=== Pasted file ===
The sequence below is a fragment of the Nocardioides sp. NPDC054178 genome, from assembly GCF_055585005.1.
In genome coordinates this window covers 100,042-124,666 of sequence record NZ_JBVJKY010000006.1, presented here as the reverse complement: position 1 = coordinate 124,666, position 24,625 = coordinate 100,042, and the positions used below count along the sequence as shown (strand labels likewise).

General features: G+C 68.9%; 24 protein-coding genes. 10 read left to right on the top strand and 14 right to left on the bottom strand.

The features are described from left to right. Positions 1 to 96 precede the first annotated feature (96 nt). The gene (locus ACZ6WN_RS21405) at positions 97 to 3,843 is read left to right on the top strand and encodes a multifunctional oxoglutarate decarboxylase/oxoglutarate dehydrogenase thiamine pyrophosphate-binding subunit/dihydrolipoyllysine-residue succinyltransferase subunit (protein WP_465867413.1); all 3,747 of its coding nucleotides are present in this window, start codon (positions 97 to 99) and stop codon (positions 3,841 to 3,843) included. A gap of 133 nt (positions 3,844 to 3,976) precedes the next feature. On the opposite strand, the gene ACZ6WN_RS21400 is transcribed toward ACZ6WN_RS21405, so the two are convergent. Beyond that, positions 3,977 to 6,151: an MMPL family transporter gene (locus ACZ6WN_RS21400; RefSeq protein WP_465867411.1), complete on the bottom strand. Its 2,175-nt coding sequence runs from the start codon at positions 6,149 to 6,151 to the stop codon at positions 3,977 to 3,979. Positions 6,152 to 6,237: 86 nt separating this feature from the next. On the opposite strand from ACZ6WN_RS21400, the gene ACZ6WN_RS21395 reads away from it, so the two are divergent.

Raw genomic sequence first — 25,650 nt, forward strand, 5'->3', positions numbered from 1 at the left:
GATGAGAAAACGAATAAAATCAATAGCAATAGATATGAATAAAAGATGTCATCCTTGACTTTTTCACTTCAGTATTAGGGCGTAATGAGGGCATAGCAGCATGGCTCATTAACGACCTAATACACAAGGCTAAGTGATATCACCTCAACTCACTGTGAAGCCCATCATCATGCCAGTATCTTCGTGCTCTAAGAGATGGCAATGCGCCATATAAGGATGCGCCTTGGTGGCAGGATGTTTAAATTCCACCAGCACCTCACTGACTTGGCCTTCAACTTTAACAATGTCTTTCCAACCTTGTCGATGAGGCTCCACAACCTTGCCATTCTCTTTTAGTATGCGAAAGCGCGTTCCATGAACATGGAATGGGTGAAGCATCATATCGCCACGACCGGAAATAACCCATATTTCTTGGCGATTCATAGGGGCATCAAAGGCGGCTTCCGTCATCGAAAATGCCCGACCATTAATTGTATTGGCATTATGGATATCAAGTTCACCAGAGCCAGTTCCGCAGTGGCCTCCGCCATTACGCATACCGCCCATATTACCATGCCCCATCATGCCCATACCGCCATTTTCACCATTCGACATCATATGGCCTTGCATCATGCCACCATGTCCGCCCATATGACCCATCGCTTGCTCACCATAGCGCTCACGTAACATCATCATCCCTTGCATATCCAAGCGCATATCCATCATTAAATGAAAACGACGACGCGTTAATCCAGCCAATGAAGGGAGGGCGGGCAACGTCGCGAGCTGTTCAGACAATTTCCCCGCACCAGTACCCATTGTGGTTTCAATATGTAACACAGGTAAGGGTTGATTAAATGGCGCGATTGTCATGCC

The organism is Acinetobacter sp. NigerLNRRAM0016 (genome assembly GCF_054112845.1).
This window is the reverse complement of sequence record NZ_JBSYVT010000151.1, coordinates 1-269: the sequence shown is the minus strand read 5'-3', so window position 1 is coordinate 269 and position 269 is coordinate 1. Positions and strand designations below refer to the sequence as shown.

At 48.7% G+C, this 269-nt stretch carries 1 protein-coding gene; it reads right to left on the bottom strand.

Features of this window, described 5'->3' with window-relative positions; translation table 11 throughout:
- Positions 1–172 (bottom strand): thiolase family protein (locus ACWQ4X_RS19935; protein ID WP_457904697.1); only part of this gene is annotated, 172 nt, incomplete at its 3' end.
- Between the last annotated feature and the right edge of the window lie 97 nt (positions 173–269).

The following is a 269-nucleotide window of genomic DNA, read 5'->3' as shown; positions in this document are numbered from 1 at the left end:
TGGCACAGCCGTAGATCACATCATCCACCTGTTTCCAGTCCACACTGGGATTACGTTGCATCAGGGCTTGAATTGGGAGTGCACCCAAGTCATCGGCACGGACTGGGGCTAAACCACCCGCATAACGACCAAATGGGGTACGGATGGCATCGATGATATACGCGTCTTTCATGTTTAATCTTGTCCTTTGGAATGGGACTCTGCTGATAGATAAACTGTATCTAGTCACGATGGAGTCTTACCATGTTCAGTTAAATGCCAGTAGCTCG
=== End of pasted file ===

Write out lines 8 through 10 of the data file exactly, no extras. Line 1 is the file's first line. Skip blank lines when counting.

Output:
This window is the reverse complement of sequence record NZ_JBSYVT010000151.1, coordinates 1-269: the sequence shown is the minus strand read 5'-3', so window position 1 is coordinate 269 and position 269 is coordinate 1. Positions and strand designations below refer to the sequence as shown.

At 48.7% G+C, this 269-nt stretch carries 1 protein-coding gene; it reads right to left on the bottom strand.

Features of this window, described 5'->3' with window-relative positions; translation table 11 throughout: